I kept my blood sugars around 80-120, with occasional highs and lows of course, while I was pregnant with a1cs ranging from 4.9-5.3. I was on an insulin drip during labor and had a natural birth. My daughter had normal blood sugar levels when she was born despite my levels being around 120 during labor. She was also never in NICU.

What do they do for the baby if he/she is born with hypoglycemia? How do they treat that?

from what my endo’s team has told me they will try to have the baby latch to drink the colostrum that comes out of your breasts before your milk supply comes in before they intervene. it’s a clear liquid and very sweet. I would ask your endo and OB as they might have another technique they practice.

My understanding is that they just try to feed the baby with colostrum and/or formula to treat the low. If the baby needs more help than that then they have to go to NICU. I haven’t been through this yet as I’m only 24 weeks, but that’s how I think it works.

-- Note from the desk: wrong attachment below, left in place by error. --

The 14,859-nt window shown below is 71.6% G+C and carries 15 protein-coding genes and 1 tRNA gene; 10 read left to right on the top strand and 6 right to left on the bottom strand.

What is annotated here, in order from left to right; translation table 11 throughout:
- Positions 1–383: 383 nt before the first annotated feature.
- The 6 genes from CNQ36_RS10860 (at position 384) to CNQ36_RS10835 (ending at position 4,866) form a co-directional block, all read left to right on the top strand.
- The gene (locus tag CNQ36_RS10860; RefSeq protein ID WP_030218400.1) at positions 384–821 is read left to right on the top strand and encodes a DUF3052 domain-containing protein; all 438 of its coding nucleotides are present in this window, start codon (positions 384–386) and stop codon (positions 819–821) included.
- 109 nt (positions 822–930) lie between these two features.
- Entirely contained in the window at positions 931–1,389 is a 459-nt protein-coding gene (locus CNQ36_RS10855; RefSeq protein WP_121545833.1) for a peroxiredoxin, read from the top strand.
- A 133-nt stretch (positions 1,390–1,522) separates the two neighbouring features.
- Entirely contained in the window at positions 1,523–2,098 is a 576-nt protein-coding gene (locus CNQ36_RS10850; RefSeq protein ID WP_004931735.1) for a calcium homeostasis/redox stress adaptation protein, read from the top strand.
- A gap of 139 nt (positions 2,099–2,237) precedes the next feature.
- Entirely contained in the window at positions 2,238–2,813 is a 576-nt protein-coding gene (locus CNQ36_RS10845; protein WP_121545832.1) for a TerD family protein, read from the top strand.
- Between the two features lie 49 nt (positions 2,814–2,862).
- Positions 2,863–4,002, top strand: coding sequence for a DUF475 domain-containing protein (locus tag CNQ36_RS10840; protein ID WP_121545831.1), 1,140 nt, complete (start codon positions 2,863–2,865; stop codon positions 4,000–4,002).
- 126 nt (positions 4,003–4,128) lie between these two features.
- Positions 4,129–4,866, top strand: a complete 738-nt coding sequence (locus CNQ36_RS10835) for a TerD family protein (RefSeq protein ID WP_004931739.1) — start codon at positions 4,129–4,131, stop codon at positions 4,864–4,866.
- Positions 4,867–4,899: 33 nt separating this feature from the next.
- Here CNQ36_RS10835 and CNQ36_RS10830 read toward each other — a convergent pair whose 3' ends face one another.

My son had a BG of 1.3mmol/L shortly after he was born following labour and an “emergency” csection (really, he was just too big for me. there was no actual emergency but that’s what they call all non-elective csections). They helped us to latch then he went up to 2.5mmol/L (they told us they wanted to see him at 2.3mmol/L or higher) and eventually up to 4mmol/L by the afternoon. They tested him every 4hours for the first 24hours (and a few extra times when he was shaking so much while crying and we were freaked out). He was a preemie (36w5d) and 9lbs1oz; he didn’t spend anytime away from us.

Despite my great blood sugars my baby was born with a blood sugar of 27 (born vaginally). They just promptly gave her formula, no time to try latching. She was fine and didn’t need any special care other than that. No NICU.